How would I feel about it?  Iffy.  I posted back on November 14 that I was “completely unwilling to trade for Granderson if Austin Jackson were demanded in return.”  By and large, I still share that.  I think highly of Granderson’s speed, defense, power, and personality–he’s a very good player and, by all accounts, a good guy.  But to reiterate a few things–Granderson strikes out way too much for my tastes, 141 times in 2007 and 2009, and 174 in 2006.  That’s a real problem in a patient Yankees lineup, especially if Granderson bats lead-off as he likely would.  The second isse is trading Jackson, who is developing well.  Would I swallow Jackson for Granderson?  Other than that I would have to, I guess I would, for Granderson’s contract is very suitable for the Yankees for the next few years.  Granderson is due to make $5.5 million in 2010, $8.25 million in 2011, and $10 million in 2012 with a $13 million option for 2013.  There is also the practical question of whether or not Jackson would be reasonably expected to contribute in the next couple years in The Bronx what Granderson could.  The answer to that is, in all likelihood, no way.  Granderson can and would contribute now, at a high level, and for not too much money.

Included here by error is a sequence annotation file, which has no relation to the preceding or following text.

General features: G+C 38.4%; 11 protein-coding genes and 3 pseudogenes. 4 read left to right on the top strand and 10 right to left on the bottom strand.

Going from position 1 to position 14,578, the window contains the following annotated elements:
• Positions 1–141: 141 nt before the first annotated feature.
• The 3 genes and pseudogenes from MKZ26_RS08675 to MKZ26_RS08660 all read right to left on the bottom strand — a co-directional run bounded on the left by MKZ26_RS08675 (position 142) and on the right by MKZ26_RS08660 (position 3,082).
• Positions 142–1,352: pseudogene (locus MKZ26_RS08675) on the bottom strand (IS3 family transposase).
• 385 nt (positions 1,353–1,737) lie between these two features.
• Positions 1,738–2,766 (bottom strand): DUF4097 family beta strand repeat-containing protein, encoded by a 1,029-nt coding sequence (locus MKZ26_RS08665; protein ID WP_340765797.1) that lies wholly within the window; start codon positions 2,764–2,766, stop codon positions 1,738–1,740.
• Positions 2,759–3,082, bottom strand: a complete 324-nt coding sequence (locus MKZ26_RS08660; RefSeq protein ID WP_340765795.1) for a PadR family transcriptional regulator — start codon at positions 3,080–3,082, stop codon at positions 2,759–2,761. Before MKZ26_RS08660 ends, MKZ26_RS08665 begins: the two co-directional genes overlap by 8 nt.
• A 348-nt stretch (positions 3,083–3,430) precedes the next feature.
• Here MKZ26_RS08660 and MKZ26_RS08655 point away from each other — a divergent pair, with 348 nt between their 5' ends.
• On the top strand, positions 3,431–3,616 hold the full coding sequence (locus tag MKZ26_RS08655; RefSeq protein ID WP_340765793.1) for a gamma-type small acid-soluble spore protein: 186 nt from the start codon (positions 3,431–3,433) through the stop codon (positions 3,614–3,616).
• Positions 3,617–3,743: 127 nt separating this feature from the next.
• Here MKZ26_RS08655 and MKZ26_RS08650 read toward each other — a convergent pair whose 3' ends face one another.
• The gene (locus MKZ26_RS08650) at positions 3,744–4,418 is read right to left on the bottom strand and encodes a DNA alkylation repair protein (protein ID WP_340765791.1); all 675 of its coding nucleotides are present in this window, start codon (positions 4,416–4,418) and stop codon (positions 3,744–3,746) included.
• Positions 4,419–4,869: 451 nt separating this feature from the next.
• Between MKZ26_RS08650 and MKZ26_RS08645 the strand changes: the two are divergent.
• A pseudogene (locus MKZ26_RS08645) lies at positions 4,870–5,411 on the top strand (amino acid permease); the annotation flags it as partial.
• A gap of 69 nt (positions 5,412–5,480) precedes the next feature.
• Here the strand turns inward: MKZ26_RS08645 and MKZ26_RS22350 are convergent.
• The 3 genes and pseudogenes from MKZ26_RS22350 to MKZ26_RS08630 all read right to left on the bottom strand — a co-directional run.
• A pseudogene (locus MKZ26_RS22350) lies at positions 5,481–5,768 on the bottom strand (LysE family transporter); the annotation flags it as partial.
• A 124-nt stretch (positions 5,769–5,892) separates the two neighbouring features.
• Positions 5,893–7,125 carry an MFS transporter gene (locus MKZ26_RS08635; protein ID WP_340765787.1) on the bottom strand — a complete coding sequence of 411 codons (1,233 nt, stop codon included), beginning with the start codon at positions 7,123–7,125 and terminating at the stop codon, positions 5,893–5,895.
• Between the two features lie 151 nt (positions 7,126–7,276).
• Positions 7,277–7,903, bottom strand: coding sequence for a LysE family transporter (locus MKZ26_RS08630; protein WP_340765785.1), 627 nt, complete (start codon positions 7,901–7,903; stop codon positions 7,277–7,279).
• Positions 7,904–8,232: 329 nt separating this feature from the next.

But the fairer question is whether or not Granderson would contribute what JD would, and that is less certain.  He would certainly steal more, play better defense, and add more speed.  He might also hit as many homers.  But unless Kevin Long finds a way to solve Granderson’s serious K problem, Granderson’s OBP would likely be considerably lower than JD’s .375 in 2008 and .365 last season.  I would also hope that such a move would not preclude the return of both JD and Matsui.  In fact, for 2010, I would hope that acquiring Granderson, combined with Figgins’s signing with Seattle for 4 years, $36 million might peg the price for JD/Matsui near that, give or take a couple million per season.  This would in effect allow the Yanks to still have two very good players for roughly the price of what they paid one last season.  That’s not bad.